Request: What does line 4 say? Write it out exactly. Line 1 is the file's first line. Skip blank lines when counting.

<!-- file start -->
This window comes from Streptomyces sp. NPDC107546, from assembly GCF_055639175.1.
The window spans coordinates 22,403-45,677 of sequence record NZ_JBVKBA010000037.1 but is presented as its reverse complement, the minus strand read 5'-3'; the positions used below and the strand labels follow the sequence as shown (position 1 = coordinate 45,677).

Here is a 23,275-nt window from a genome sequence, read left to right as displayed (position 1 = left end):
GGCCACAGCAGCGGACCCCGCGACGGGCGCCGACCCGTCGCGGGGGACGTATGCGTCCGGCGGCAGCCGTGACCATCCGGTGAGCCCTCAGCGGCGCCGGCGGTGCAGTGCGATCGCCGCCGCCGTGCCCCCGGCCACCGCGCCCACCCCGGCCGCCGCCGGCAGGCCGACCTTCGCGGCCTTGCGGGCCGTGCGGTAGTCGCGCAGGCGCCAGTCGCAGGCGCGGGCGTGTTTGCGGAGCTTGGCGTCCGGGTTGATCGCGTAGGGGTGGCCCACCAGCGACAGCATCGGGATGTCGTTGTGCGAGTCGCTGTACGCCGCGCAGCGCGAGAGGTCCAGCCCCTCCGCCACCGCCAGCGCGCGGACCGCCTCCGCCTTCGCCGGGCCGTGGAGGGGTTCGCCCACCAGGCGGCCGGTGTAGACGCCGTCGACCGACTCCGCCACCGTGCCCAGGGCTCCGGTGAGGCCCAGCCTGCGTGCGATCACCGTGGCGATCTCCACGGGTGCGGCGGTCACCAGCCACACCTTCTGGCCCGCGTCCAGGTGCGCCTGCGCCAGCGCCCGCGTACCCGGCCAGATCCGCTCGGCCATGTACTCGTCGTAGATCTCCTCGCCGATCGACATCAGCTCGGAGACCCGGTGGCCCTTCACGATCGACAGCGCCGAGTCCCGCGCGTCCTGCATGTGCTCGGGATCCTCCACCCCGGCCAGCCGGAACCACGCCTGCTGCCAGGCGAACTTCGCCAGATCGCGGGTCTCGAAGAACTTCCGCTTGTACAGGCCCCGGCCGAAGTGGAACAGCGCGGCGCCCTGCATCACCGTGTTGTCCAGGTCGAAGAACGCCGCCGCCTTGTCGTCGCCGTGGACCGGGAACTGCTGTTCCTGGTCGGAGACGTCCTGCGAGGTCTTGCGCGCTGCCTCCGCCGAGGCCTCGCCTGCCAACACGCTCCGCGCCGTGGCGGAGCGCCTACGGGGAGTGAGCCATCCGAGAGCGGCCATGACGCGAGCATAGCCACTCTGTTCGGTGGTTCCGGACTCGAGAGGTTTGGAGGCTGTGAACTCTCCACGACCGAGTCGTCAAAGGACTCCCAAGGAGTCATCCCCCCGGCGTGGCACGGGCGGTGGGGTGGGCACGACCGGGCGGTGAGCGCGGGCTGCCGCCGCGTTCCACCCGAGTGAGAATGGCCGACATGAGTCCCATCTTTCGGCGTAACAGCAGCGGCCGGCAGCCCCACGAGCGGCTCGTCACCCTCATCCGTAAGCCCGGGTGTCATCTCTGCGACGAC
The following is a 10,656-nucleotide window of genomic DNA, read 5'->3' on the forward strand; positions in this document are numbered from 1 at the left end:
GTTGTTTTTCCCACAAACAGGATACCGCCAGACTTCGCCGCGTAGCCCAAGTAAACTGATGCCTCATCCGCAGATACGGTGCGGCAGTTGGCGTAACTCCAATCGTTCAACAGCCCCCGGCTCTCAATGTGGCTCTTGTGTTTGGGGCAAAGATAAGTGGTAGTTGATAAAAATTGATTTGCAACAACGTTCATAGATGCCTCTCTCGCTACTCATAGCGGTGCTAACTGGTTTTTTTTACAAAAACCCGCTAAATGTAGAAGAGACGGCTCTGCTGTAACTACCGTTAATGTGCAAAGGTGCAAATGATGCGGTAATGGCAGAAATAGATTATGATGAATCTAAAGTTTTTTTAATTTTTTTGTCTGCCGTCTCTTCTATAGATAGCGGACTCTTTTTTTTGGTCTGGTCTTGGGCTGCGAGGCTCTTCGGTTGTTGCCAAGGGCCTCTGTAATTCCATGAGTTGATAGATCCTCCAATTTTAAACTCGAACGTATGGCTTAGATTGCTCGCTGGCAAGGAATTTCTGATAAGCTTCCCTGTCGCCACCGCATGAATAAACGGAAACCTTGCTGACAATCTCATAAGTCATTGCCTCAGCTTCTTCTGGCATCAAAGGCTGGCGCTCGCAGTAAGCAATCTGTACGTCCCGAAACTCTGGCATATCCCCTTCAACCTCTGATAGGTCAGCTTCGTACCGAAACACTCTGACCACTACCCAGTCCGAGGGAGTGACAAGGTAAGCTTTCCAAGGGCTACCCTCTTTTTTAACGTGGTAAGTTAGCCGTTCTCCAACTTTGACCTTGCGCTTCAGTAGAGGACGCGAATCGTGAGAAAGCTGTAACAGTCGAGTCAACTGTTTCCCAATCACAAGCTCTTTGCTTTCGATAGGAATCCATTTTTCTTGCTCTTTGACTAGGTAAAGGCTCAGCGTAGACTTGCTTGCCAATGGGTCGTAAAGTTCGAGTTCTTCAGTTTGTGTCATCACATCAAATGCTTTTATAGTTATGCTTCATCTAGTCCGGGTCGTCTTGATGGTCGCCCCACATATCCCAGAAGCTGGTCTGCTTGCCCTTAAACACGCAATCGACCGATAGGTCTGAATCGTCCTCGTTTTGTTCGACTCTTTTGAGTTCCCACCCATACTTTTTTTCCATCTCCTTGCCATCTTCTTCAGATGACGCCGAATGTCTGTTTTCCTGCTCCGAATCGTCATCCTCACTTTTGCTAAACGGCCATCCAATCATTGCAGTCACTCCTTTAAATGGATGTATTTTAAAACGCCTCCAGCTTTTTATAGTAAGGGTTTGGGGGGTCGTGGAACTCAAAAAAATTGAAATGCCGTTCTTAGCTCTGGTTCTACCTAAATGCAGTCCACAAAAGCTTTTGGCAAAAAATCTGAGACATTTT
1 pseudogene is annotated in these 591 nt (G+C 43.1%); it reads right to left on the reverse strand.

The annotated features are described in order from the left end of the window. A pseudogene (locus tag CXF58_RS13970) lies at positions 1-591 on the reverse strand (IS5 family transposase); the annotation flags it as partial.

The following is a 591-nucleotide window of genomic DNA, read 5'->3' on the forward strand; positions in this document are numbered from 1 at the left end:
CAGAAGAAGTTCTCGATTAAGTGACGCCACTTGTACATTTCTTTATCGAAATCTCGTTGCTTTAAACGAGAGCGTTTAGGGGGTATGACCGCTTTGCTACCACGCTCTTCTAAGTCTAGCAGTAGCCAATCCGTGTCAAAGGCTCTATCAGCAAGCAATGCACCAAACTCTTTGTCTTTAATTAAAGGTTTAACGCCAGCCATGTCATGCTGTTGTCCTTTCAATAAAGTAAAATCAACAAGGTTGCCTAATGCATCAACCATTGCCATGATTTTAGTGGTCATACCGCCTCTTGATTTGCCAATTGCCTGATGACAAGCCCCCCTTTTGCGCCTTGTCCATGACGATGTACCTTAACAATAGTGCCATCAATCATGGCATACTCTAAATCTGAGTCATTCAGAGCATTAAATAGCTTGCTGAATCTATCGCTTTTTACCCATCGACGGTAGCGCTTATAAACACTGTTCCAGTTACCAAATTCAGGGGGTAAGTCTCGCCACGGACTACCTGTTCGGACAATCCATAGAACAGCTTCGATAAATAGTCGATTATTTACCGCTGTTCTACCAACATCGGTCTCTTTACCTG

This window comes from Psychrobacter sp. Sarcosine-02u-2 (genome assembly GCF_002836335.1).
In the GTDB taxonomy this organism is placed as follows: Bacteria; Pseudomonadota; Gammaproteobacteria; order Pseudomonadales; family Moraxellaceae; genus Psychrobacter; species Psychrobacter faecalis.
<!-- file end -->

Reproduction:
GGCCACAGCAGCGGACCCCGCGACGGGCGCCGACCCGTCGCGGGGGACGTATGCGTCCGGCGGCAGCCGTGACCATCCGGTGAGCCCTCAGCGGCGCCGGCGGTGCAGTGCGATCGCCGCCGCCGTGCCCCCGGCCACCGCGCCCACCCCGGCCGCCGCCGGCAGGCCGACCTTCGCGGCCTTGCGGGCCGTGCGGTAGTCGCGCAGGCGCCAGTCGCAGGCGCGGGCGTGTTTGCGGAGCTTGGCGTCCGGGTTGATCGCGTAGGGGTGGCCCACCAGCGACAGCATCGGGATGTCGTTGTGCGAGTCGCTGTACGCCGCGCAGCGCGAGAGGTCCAGCCCCTCCGCCACCGCCAGCGCGCGGACCGCCTCCGCCTTCGCCGGGCCGTGGAGGGGTTCGCCCACCAGGCGGCCGGTGTAGACGCCGTCGACCGACTCCGCCACCGTGCCCAGGGCTCCGGTGAGGCCCAGCCTGCGTGCGATCACCGTGGCGATCTCCACGGGTGCGGCGGTCACCAGCCACACCTTCTGGCCCGCGTCCAGGTGCGCCTGCGCCAGCGCCCGCGTACCCGGCCAGATCCGCTCGGCCATGTACTCGTCGTAGATCTCCTCGCCGATCGACATCAGCTCGGAGACCCGGTGGCCCTTCACGATCGACAGCGCCGAGTCCCGCGCGTCCTGCATGTGCTCGGGATCCTCCACCCCGGCCAGCCGGAACCACGCCTGCTGCCAGGCGAACTTCGCCAGATCGCGGGTCTCGAAGAACTTCCGCTTGTACAGGCCCCGGCCGAAGTGGAACAGCGCGGCGCCCTGCATCACCGTGTTGTCCAGGTCGAAGAACGCCGCCGCCTTGTCGTCGCCGTGGACCGGGAACTGCTGTTCCTGGTCGGAGACGTCCTGCGAGGTCTTGCGCGCTGCCTCCGCCGAGGCCTCGCCTGCCAACACGCTCCGCGCCGTGGCGGAGCGCCTACGGGGAGTGAGCCATCCGAGAGCGGCCATGACGCGAGCATAGCCACTCTGTTCGGTGGTTCCGGACTCGAGAGGTTTGGAGGCTGTGAACTCTCCACGACCGAGTCGTCAAAGGACTCCCAAGGAGTCATCCCCCCGGCGTGGCACGGGCGGTGGGGTGGGCACGACCGGGCGGTGAGCGCGGGCTGCCGCCGCGTTCCACCCGAGTGAGAATGGCCGACATGAGTCCCATCTTTCGGCGTAACAGCAGCGGCCGGCAGCCCCACGAGCGGCTCGTCACCCTCATCCGTAAGCCCGGGTGTCATCTCTGCGACGAC